The good Dr Raines tells us that thirty-one years ago, today Eddie Lawson won his first grand prix for the Rothman Honda team at the Spanish Grand Prix in Jerez. After winning three World 500 cc titles for Yamaha Eddie’s move to Honda for the 1989 season was a massive news story.
Behind the scenes Nick Harris was pulling the media strings before the announcement of Eddie’s defection to Yamaha’s great rivals Honda.
The phone rang very early one morning in December 1988. Either bad news or from Australia was my first thought as I picked up the phone to receive a right old ear bashing from a furious Wayne Gardner at home in Wollongong. Did I know that Rothmans Honda had signed his bitter rival three times World Champion Eddie Lawson from Yamaha to be his new team-mate, he demanded. I did not know but I soon found out.
A couple of weeks later just before Christmas I was on the plane to Los Angeles with photographer Malcolm Bryan for a secret visit to Eddie in Uplands just outside LA. As Media Manager for the team I wanted to prepare everything for the announcement of the shock big signing in the new year. It was with more than a little trepidation we met Eddie the next morning in the lounge of the hotel decorated with Christmas trees and fairy lights. Nobody ever doubted Eddie as a truly great grand prix rider, but he could be ‘difficult’ with the media. I was worried that the extensive media campaign demanded by Rothmans would not be Eddie’s cup of tea, but I was wrong.
We had a wonderful and productive couple of days with the World Champion. Nothing was a problem for him as we photographed him running alongside a giant freight train in the desert, driving doughnuts on some vast salt flats and posing in front of his new house. We went out to dinner with his friends who honestly did not know he was a World Champion and a massive name in Europe because typically he had not told them. We flew home with everything we needed and more.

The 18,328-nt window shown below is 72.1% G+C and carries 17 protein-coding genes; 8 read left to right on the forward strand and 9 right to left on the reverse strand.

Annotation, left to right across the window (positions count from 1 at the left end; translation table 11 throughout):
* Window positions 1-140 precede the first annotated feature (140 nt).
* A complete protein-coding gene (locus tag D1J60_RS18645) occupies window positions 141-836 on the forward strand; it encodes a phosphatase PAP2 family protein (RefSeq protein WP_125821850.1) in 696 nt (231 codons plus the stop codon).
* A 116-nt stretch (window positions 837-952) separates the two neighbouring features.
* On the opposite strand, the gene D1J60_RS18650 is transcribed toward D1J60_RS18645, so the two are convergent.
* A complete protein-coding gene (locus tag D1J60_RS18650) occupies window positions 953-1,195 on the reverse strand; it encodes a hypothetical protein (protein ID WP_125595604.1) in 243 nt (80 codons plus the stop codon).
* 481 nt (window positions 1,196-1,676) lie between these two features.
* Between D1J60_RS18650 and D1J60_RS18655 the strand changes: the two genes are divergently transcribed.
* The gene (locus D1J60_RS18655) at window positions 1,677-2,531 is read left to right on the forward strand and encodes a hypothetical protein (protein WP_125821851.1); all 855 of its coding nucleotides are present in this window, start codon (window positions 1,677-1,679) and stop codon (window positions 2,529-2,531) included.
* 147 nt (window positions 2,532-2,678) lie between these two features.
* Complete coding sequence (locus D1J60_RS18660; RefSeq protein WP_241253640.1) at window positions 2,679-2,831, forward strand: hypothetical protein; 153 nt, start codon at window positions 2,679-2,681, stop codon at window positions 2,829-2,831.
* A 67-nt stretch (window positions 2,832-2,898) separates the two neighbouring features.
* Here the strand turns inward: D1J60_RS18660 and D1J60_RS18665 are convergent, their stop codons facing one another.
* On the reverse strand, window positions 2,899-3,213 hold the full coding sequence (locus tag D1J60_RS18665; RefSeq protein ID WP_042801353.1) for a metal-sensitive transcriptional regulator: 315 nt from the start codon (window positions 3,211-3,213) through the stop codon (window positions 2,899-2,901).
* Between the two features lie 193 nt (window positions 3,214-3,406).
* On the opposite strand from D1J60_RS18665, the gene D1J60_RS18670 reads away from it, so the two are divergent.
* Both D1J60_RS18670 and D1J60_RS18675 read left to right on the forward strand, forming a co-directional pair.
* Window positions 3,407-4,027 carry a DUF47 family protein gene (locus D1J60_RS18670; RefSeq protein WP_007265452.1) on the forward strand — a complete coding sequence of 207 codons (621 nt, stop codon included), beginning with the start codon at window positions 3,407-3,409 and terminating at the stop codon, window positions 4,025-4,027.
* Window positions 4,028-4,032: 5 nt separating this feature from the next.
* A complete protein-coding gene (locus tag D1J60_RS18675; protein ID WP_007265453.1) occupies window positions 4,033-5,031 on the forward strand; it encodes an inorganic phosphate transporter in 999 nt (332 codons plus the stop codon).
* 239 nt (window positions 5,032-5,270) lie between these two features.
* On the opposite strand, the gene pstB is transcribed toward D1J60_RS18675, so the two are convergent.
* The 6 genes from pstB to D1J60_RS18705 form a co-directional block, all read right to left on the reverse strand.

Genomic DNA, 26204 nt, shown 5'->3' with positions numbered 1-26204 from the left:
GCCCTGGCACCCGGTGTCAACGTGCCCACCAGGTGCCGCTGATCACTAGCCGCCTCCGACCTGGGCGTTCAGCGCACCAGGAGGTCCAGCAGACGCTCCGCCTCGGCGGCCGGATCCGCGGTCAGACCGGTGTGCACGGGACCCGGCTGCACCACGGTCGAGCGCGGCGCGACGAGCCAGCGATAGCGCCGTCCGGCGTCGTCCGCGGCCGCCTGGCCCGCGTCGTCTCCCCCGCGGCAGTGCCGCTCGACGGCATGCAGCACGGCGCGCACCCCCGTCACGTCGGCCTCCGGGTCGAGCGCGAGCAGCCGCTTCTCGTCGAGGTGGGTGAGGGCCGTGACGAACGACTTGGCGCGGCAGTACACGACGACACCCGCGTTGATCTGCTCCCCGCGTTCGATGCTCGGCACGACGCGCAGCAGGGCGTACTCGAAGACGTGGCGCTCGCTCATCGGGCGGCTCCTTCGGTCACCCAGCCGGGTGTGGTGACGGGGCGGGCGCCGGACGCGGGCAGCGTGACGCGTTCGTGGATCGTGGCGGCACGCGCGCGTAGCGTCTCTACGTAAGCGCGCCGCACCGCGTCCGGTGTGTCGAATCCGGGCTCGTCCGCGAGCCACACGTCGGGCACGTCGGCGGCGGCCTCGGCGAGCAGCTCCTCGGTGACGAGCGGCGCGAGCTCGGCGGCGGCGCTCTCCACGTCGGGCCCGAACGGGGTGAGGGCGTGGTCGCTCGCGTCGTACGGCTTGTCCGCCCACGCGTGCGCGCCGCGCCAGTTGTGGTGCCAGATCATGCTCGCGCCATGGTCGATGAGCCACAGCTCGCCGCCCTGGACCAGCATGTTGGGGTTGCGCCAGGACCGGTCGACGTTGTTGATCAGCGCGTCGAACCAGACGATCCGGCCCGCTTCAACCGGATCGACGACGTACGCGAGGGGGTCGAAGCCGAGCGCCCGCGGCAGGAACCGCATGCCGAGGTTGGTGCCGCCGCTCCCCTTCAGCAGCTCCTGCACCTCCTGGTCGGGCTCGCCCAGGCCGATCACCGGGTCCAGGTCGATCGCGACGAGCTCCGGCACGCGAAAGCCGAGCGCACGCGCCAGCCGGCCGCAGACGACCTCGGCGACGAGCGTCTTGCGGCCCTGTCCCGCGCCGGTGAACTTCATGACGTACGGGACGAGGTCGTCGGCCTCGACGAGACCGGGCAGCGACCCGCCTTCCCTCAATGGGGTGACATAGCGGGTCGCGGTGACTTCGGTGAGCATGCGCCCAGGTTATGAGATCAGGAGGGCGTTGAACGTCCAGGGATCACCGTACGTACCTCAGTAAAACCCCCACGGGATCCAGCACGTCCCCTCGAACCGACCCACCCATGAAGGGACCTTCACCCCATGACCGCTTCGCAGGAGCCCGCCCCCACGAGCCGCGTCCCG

It was an amazing season with that first victory for the team at the fourth round in Jerez the start of the championship winning run. It was a scorching hot day with a typical vast noisy crowd packing every vantage spot around the legendary circuit. Kevin Schwantz looked a likely winner until he crashed, and Eddie took over to really kick–start his World Championship campaign in earnest. Wayne Rainey was second and led the Championship by ten points with Niall Mackenzie third.
Eddie followed up with wins in Belgium, France and Sweden before we set off for the party town of all-party towns, Goiania in Brazil for the final round of the 1989 Championship. Second place was enough for Eddie to join the greats by winning the 500cc World Championships on two different makes of machine. We partied and then Eddie returned to Yamaha with the job done.
He then joined Cagiva and brought them their first 500cc grand prix victory in Hungary before retiring at the end of 1992. Along with Phil Read one of the most underrated truly special riders in the 71-year history of the sport. Four World titles,31 grand prix victories say it all, not that Eddie would have ever told his mates back home.